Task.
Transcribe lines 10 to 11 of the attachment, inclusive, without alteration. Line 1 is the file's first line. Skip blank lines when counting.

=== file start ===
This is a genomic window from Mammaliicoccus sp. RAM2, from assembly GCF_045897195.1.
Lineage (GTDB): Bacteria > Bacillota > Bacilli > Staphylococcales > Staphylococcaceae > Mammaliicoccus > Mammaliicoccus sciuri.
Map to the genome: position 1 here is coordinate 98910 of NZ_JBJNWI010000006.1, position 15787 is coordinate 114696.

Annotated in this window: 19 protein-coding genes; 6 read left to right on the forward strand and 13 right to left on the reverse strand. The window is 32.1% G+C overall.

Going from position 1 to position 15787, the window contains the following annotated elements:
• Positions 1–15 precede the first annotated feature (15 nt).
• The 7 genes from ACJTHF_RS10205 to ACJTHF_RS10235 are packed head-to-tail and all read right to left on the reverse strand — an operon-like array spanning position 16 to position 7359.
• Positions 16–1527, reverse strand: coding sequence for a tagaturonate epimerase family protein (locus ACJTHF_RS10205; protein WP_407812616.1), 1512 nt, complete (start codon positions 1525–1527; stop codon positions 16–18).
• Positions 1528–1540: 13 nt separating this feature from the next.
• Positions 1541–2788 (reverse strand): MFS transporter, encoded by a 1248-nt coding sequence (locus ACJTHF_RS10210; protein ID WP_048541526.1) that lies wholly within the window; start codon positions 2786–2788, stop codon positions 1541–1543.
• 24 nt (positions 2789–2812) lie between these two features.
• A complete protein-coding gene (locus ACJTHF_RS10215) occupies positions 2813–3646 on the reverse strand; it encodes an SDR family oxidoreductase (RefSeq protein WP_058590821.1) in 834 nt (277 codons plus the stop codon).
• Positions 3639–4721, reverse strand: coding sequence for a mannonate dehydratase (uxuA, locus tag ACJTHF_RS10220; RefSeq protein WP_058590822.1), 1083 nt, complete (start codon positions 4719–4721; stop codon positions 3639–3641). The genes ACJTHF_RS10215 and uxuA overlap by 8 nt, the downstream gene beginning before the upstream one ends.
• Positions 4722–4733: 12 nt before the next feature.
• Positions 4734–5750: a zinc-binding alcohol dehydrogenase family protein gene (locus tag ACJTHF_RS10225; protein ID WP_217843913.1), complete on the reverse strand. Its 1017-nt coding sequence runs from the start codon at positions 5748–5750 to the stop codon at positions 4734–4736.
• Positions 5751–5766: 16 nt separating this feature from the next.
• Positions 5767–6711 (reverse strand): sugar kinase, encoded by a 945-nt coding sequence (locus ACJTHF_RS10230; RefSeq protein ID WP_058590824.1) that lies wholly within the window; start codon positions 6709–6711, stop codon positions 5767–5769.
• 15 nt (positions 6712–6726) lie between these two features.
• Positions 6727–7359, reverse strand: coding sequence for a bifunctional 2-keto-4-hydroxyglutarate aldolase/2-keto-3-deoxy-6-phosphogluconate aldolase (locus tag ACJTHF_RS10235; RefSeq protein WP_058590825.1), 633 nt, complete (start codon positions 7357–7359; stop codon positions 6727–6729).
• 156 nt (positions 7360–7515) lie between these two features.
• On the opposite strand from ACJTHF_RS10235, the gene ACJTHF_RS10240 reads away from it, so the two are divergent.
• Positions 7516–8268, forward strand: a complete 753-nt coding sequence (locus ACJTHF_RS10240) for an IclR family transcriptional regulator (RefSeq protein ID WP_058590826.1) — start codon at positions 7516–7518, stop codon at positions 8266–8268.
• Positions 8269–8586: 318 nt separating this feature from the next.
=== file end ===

• Positions 1541–2788 (reverse strand): MFS transporter, encoded by a 1248-nt coding sequence (locus ACJTHF_RS10210; protein ID WP_048541526.1) that lies wholly within the window; start codon positions 2786–2788, stop codon positions 1541–1543.
• 24 nt (positions 2789–2812) lie between these two features.